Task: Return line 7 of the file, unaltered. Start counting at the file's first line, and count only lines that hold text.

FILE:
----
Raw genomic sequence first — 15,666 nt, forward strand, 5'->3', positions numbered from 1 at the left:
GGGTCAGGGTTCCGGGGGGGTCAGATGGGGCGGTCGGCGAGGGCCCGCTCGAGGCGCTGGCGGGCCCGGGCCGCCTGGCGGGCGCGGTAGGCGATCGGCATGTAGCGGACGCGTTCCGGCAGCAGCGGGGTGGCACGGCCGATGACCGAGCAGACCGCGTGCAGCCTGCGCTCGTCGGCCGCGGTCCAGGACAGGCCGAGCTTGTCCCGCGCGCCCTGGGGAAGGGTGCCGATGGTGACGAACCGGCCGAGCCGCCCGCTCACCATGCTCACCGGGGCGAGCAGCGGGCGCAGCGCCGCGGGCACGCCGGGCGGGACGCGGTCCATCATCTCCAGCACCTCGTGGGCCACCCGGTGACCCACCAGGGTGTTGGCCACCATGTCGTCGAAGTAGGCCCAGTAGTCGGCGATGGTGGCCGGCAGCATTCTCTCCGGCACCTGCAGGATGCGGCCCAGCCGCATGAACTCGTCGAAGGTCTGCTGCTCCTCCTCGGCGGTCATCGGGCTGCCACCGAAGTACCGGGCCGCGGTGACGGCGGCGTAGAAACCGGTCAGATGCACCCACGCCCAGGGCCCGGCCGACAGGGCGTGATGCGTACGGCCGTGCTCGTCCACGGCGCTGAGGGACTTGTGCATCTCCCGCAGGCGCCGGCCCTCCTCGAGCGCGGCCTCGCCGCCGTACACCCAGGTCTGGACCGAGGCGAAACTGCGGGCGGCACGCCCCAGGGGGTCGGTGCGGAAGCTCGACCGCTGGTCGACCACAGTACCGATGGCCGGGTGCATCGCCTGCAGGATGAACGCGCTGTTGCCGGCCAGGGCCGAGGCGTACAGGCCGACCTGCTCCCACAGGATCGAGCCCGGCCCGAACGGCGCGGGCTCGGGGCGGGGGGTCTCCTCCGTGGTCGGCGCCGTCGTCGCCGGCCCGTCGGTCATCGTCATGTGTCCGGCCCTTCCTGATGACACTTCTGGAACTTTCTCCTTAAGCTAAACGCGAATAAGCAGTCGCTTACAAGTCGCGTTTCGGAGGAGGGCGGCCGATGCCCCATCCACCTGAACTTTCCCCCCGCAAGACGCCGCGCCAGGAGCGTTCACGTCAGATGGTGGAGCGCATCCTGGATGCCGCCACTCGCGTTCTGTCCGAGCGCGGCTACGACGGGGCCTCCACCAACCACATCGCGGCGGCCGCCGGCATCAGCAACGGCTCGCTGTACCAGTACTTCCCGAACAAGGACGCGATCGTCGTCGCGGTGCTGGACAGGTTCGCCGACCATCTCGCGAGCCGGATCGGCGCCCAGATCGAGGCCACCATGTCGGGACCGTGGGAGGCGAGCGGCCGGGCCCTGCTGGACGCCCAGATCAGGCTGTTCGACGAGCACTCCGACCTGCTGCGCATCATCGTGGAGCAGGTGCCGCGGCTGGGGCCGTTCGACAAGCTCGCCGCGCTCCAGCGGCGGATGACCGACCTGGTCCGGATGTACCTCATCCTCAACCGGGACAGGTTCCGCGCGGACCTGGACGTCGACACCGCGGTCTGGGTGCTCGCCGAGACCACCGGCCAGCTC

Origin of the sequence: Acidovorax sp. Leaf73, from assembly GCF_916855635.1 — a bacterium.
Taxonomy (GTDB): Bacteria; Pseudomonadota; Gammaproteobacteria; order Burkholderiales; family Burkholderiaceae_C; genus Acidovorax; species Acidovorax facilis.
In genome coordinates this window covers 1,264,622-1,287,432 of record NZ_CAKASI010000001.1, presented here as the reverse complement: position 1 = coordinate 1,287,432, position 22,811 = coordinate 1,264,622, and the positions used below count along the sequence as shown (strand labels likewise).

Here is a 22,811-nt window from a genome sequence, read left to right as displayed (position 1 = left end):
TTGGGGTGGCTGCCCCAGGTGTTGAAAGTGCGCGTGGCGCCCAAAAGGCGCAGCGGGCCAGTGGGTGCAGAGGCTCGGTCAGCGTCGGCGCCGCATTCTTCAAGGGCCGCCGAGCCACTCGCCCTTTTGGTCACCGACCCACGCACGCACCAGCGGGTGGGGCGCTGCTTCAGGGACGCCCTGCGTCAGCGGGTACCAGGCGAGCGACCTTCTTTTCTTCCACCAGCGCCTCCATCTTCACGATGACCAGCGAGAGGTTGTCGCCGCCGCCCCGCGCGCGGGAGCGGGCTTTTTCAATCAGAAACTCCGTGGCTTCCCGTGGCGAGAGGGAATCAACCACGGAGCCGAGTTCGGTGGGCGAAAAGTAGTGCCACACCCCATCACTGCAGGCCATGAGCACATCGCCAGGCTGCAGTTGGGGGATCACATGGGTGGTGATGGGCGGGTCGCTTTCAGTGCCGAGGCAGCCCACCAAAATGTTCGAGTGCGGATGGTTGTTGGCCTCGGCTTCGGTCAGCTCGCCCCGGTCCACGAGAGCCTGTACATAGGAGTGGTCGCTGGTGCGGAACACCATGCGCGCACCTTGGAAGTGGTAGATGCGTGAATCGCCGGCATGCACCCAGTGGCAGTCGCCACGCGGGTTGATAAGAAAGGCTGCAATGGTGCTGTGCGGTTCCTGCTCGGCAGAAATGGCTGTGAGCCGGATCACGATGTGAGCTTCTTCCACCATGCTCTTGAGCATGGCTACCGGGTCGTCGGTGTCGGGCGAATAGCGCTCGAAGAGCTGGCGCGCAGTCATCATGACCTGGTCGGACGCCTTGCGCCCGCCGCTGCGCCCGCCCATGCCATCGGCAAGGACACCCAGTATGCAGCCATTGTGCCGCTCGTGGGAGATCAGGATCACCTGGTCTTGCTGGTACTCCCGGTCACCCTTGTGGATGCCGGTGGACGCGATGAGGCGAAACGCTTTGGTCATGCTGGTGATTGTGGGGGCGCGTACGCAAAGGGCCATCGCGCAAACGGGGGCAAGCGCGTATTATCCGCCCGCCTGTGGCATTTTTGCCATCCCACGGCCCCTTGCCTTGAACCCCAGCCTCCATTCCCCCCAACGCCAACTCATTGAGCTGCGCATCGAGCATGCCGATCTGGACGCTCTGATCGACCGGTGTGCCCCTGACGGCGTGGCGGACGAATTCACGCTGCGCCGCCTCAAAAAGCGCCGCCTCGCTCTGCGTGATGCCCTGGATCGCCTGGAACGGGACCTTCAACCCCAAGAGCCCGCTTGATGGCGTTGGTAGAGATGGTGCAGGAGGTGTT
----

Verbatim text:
TTGGGGTGGCTGCCCCAGGTGTTGAAAGTGCGCGTGGCGCCCAAAAGGCGCAGCGGGCCAGTGGGTGCAGAGGCTCGGTCAGCGTCGGCGCCGCATTCTTCAAGGGCCGCCGAGCCACTCGCCCTTTTGGTCACCGACCCACGCACGCACCAGCGGGTGGGGCGCTGCTTCAGGGACGCCCTGCGTCAGCGGGTACCAGGCGAGCGACCTTCTTTTCTTCCACCAGCGCCTCCATCTTCACGATGACCAGCGAGAGGTTGTCGCCGCCGCCCCGCGCGCGGGAGCGGGCTTTTTCAATCAGAAACTCCGTGGCTTCCCGTGGCGAGAGGGAATCAACCACGGAGCCGAGTTCGGTGGGCGAAAAGTAGTGCCACACCCCATCACTGCAGGCCATGAGCACATCGCCAGGCTGCAGTTGGGGGATCACATGGGTGGTGATGGGCGGGTCGCTTTCAGTGCCGAGGCAGCCCACCAAAATGTTCGAGTGCGGATGGTTGTTGGCCTCGGCTTCGGTCAGCTCGCCCCGGTCCACGAGAGCCTGTACATAGGAGTGGTCGCTGGTGCGGAACACCATGCGCGCACCTTGGAAGTGGTAGATGCGTGAATCGCCGGCATGCACCCAGTGGCAGTCGCCACGCGGGTTGATAAGAAAGGCTGCAATGGTGCTGTGCGGTTCCTGCTCGGCAGAAATGGCTGTGAGCCGGATCACGATGTGAGCTTCTTCCACCATGCTCTTGAGCATGGCTACCGGGTCGTCGGTGTCGGGCGAATAGCGCTCGAAGAGCTGGCGCGCAGTCATCATGACCTGGTCGGACGCCTTGCGCCCGCCGCTGCGCCCGCCCATGCCATCGGCAAGGACACCCAGTATGCAGCCATTGTGCCGCTCGTGGGAGATCAGGATCACCTGGTCTTGCTGGTACTCCCGGTCACCCTTGTGGATGCCGGTGGACGCGATGAGGCGAAACGCTTTGGTCATGCTGGTGATTGTGGGGGCGCGTACGCAAAGGGCCATCGCGCAAACGGGGGCAAGCGCGTATTATCCGCCCGCCTGTGGCATTTTTGCCATCCCACGGCCCCTTGCCTTGAACCCCAGCCTCCATTCCCCCCAACGCCAACTCATTGAGCTGCGCATCGAGCATGCCGATCTGGACGCTCTGATCGACCGGTGTGCCCCTGACGGCGTGGCGGACGAATTCACGCTGCGCCGCCTCAAAAAGCGCCGCCTCGCTCTGCGTGATGCCCTGGATCGCCTGGAACGGGACCTTCAACCCCAAGAGCCCGCTTGATGGCGTTGGTAGAGATGGTGCAGGAGGTGTT